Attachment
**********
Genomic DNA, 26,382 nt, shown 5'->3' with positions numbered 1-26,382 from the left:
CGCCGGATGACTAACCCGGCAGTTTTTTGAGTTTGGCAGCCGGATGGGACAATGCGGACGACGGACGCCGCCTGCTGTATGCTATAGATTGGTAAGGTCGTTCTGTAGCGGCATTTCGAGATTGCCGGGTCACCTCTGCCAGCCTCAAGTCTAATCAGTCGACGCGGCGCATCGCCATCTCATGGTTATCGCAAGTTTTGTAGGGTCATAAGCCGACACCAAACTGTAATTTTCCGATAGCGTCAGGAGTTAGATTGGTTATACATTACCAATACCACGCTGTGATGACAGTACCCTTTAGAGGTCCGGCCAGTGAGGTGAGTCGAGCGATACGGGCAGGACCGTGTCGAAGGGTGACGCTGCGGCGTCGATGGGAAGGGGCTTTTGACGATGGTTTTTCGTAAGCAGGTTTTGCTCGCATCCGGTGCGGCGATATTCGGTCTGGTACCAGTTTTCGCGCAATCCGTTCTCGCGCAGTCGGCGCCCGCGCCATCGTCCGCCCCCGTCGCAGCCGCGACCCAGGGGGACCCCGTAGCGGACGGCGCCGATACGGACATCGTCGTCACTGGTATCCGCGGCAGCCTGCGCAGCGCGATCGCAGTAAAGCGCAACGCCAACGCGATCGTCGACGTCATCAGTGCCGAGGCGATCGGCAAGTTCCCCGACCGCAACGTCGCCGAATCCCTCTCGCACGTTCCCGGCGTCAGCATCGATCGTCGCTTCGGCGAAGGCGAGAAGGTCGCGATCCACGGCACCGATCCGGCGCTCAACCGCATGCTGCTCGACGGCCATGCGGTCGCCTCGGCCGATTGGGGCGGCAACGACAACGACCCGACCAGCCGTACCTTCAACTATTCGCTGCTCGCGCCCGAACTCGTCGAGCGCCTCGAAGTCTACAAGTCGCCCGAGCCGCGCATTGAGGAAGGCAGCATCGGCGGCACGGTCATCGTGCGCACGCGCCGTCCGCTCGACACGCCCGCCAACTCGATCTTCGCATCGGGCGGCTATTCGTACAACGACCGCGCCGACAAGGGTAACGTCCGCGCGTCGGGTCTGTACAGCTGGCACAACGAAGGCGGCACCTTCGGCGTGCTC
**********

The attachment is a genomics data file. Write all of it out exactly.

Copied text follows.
Genomic DNA, 26,382 nt, shown 5'->3' with positions numbered 1-26,382 from the left:
CGCCGGATGACTAACCCGGCAGTTTTTTGAGTTTGGCAGCCGGATGGGACAATGCGGACGACGGACGCCGCCTGCTGTATGCTATAGATTGGTAAGGTCGTTCTGTAGCGGCATTTCGAGATTGCCGGGTCACCTCTGCCAGCCTCAAGTCTAATCAGTCGACGCGGCGCATCGCCATCTCATGGTTATCGCAAGTTTTGTAGGGTCATAAGCCGACACCAAACTGTAATTTTCCGATAGCGTCAGGAGTTAGATTGGTTATACATTACCAATACCACGCTGTGATGACAGTACCCTTTAGAGGTCCGGCCAGTGAGGTGAGTCGAGCGATACGGGCAGGACCGTGTCGAAGGGTGACGCTGCGGCGTCGATGGGAAGGGGCTTTTGACGATGGTTTTTCGTAAGCAGGTTTTGCTCGCATCCGGTGCGGCGATATTCGGTCTGGTACCAGTTTTCGCGCAATCCGTTCTCGCGCAGTCGGCGCCCGCGCCATCGTCCGCCCCCGTCGCAGCCGCGACCCAGGGGGACCCCGTAGCGGACGGCGCCGATACGGACATCGTCGTCACTGGTATCCGCGGCAGCCTGCGCAGCGCGATCGCAGTAAAGCGCAACGCCAACGCGATCGTCGACGTCATCAGTGCCGAGGCGATCGGCAAGTTCCCCGACCGCAACGTCGCCGAATCCCTCTCGCACGTTCCCGGCGTCAGCATCGATCGTCGCTTCGGCGAAGGCGAGAAGGTCGCGATCCACGGCACCGATCCGGCGCTCAACCGCATGCTGCTCGACGGCCATGCGGTCGCCTCGGCCGATTGGGGCGGCAACGACAACGACCCGACCAGCCGTACCTTCAACTATTCGCTGCTCGCGCCCGAACTCGTCGAGCGCCTCGAAGTCTACAAGTCGCCCGAGCCGCGCATTGAGGAAGGCAGCATCGGCGGCACGGTCATCGTGCGCACGCGCCGTCCGCTCGACACGCCCGCCAACTCGATCTTCGCATCGGGCGGCTATTCGTACAACGACCGCGCCGACAAGGGTAACGTCCGCGCGTCGGGTCTGTACAGCTGGCACAACGAAGGCGGCACCTTCGGCGTGCTC